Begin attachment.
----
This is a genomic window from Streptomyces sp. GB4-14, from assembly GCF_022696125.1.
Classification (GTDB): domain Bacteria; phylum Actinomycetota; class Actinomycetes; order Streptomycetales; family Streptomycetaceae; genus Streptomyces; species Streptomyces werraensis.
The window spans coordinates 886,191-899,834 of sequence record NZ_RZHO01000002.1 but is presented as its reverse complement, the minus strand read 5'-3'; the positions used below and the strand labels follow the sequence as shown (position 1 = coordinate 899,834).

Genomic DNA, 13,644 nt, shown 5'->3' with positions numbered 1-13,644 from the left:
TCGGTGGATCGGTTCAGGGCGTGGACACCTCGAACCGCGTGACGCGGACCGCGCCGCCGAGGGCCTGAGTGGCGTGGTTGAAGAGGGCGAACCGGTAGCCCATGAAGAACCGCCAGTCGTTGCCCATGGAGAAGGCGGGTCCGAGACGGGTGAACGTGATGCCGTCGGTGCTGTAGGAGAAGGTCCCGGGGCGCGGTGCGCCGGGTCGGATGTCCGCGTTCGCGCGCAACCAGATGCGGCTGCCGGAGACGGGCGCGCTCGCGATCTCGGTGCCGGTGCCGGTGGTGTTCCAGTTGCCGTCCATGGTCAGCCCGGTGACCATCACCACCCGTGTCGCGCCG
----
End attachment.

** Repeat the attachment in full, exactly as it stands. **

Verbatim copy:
This is a genomic window from Streptomyces sp. GB4-14, from assembly GCF_022696125.1.
Classification (GTDB): domain Bacteria; phylum Actinomycetota; class Actinomycetes; order Streptomycetales; family Streptomycetaceae; genus Streptomyces; species Streptomyces werraensis.
The window spans coordinates 886,191-899,834 of sequence record NZ_RZHO01000002.1 but is presented as its reverse complement, the minus strand read 5'-3'; the positions used below and the strand labels follow the sequence as shown (position 1 = coordinate 899,834).

Genomic DNA, 13,644 nt, shown 5'->3' with positions numbered 1-13,644 from the left:
TCGGTGGATCGGTTCAGGGCGTGGACACCTCGAACCGCGTGACGCGGACCGCGCCGCCGAGGGCCTGAGTGGCGTGGTTGAAGAGGGCGAACCGGTAGCCCATGAAGAACCGCCAGTCGTTGCCCATGGAGAAGGCGGGTCCGAGACGGGTGAACGTGATGCCGTCGGTGCTGTAGGAGAAGGTCCCGGGGCGCGGTGCGCCGGGTCGGATGTCCGCGTTCGCGCGCAACCAGATGCGGCTGCCGGAGACGGGCGCGCTCGCGATCTCGGTGCCGGTGCCGGTGGTGTTCCAGTTGCCGTCCATGGTCAGCCCGGTGACCATCACCACCCGTGTCGCGCCG